The women stress they are not criticizing the hotels for no longer opening to them — the pools closed during the pandemic, and have never reopened to residents. As McIsaac says, they are within their rights, as a business, to make the best decisions for their businesses.
It’s the town’s responsibility to look after its residents, and an indoor pool would benefit more than just seniors, the women stress. They have heard from young moms who would love a moms and tots program, and who are concerned about water safety, which would include swimming lessons for younger kids and lifeguard training for the older ones.
Other indoor pools nearby include the one at WhiteOaks Resort and Spa, with a small pool and a steep membership, and the Kiwanis Aquatics Centre in St. Catharines, which is a bit of a drive in winter.
It’s also the only one offering physical therapy, which would be a benefit to many closer to home.
The women have done their research, and discovered several older indoor pools in similar sized municipalities built at around the $12 million mark.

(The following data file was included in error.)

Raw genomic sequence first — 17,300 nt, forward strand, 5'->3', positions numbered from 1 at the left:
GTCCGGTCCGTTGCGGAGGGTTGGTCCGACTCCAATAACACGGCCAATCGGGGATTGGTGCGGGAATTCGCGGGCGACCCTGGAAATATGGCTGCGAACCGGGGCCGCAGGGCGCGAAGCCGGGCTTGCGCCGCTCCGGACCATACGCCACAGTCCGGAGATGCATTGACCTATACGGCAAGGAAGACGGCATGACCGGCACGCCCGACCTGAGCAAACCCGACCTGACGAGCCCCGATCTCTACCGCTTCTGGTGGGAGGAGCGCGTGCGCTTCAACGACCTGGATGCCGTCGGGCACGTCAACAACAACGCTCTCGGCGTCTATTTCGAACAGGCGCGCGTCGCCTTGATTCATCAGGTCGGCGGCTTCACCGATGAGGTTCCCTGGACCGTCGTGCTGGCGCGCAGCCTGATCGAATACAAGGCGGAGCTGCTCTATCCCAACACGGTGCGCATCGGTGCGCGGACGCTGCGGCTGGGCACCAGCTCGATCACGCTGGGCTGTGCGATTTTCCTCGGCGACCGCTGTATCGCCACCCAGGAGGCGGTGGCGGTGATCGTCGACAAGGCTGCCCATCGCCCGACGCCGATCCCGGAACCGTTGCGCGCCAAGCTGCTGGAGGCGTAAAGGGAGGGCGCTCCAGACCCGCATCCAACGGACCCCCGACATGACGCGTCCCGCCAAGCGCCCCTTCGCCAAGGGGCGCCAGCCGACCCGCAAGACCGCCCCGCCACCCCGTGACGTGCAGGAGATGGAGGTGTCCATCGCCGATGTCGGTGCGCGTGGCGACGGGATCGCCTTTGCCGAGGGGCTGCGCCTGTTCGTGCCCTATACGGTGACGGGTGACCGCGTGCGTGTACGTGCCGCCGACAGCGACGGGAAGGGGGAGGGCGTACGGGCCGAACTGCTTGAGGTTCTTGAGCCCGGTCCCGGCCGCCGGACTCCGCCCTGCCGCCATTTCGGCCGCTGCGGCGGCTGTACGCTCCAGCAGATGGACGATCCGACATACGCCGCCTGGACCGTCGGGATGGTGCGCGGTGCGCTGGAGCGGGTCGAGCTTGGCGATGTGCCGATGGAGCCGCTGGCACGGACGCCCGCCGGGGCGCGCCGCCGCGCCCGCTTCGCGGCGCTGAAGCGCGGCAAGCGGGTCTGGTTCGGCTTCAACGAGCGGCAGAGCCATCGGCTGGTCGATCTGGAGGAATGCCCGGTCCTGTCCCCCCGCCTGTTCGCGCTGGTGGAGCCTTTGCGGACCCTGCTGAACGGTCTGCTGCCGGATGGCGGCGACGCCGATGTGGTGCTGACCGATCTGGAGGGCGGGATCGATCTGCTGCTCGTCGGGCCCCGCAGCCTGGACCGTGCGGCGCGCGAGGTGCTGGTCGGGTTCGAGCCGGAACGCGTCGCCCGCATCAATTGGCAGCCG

Other newer ones reached prices as high as $32 million or more, but they were for community recreational complexes that include libraries and arenas and more, in one new or expanded building, such as the one McIsaac recently travelled to visit in Caledon East.
While the women are leaving details such as funding opportunities and locations up to council to decide, they are ready to help out if the town decides to move ahead.
“We’re not trying to reinvent the wheel,” says McIsaac — the town staff can do its homework, and will find many changes on the recreational landscape since their 2018 report.
As Lillos points out, “the demographics in town are changing so quickly. We really do need more in the way of recreation, especially for young people.”
There needs to be a “political will,” adds Wells. “It would attract people to town, and it would bring young families.”
While they are open to any location in NOTL, they fear, if the town does give a positive response, it will be tied to development in the Glendale area. They would happily drive to Glendale to swim, they say, but they don’t want to have to wait for years — they joke at their age they can’t wait too long — and they are uncomfortable with the thought that it could be planned as part of the development, but might never materialize.